SAN LUIS OBISPO COUNTY — General Election Day, and the last day to vote in person are this Tuesday, Nov. 8. The San Luis Obispo County Clerk-Recorder Elaina Cano has released information outlining the counting process for both election night and the days following.

For the past two weeks, the County Elections Team has been processing approximately 50,000 vote-by-mail ballots. More are expected leading up to Election Day. At this point in the election, the turnout is incredibly low, according to Cano, but they are hopeful that SLO County voters will make their voices heard.

So, how are results reported on Election Night and the days after?

Polling places close at 8 p.m. on Election Night, but it can take a few hours for all locations to transport their ballots, and weeks before the final totals are known. Ever wondered why? Here’s a quick look at what happens to your ballot after you cast it.


Election Night

  • The first results are posted shortly after 8 p.m. — these are the vote-by-mail ballots that were returned and processed prior to Election Day.
  • After that, they must wait for the first of the polling places across the county to complete their paperwork, pack up their supplies, and return the ballots — this can take more than an hour.
  • As polling places report in, their results are tabulated and compiled into countywide results.
  • The posted results are updated periodically throughout the night.
  • When all polling places have reported, the Election Night counting is done; however, there are still more ballots to count and a lot more work to do before the results become official (see below).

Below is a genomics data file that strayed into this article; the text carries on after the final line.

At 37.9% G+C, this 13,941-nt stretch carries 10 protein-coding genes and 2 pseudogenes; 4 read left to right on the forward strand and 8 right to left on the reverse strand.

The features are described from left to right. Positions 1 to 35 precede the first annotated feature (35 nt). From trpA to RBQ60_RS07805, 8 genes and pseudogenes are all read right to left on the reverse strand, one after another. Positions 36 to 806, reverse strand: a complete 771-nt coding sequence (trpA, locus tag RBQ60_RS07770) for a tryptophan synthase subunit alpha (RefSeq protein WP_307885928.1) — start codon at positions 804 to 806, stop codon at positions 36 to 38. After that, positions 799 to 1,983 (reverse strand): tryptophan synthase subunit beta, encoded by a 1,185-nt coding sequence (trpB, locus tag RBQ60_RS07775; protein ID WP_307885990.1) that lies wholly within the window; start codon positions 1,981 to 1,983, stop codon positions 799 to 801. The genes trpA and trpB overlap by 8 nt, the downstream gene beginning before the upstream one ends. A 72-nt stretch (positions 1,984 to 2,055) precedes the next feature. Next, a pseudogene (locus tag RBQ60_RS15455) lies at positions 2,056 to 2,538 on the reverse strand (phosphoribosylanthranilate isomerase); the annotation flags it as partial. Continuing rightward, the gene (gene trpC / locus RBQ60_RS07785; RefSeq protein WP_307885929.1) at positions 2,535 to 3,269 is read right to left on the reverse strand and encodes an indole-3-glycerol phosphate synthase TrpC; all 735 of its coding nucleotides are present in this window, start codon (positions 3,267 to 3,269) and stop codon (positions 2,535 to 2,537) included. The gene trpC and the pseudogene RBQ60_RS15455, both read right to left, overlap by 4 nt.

Ballots counted after Election Day

  • “Last Minute” Vote by Mail Ballots: Vote by Mail ballots that arrive the day before or on Election Day either by mail, returned at a polling place, or deposited in a Ballot Drop Box, are processed and counted in the days after Election Day and therefore are not included in the election night results reporting.
  • Postmarked Vote by Mail Ballots: Under California law, ballots may be counted even if they arrive after Election Day, as long as they are received by mail no later than seven days after the election and are postmarked on or before Election Day.
  • Missing or Mismatched Signature: A voter’s signature on the returned vote-by-mail identification envelope must compare with the signature(s) in the voter’s registration record. If the voter did not sign the ballot envelope or if the elections official has determined that the signature on the envelope does not compare to the signature(s) of the voter in the voter’s record, the elections official/staff will, provide the voter with the applicable notice to cure the missing or mismatched signature. This notice must be returned to the ROV no later than 2 days prior to the certification of the election.
  • Provisional Ballots: These are the last ballots counted because they must be researched and verified; it may take a few weeks, but every valid vote will be counted.

With all of these processes to do, the Clerk-Recorder’s office typically will certify the election, meaning finalize counting all the ballots, 30 days after election day.

So, what will the schedule be on a daily basis? Unfortunately, that cannot be determined. These processes are prioritized based primarily on the number of vote-by-mail returned the day before and after election day, provisional ballots cast at the polling places, conditional voter registration, signature cure letters returned by voters, staffing and other resources.

The County Election Teams works as expeditiously as possible and understands the voters, candidates and committees demands for quick results. Rest assure, they will provide updates as quickly as possible. All updates will be posted on our website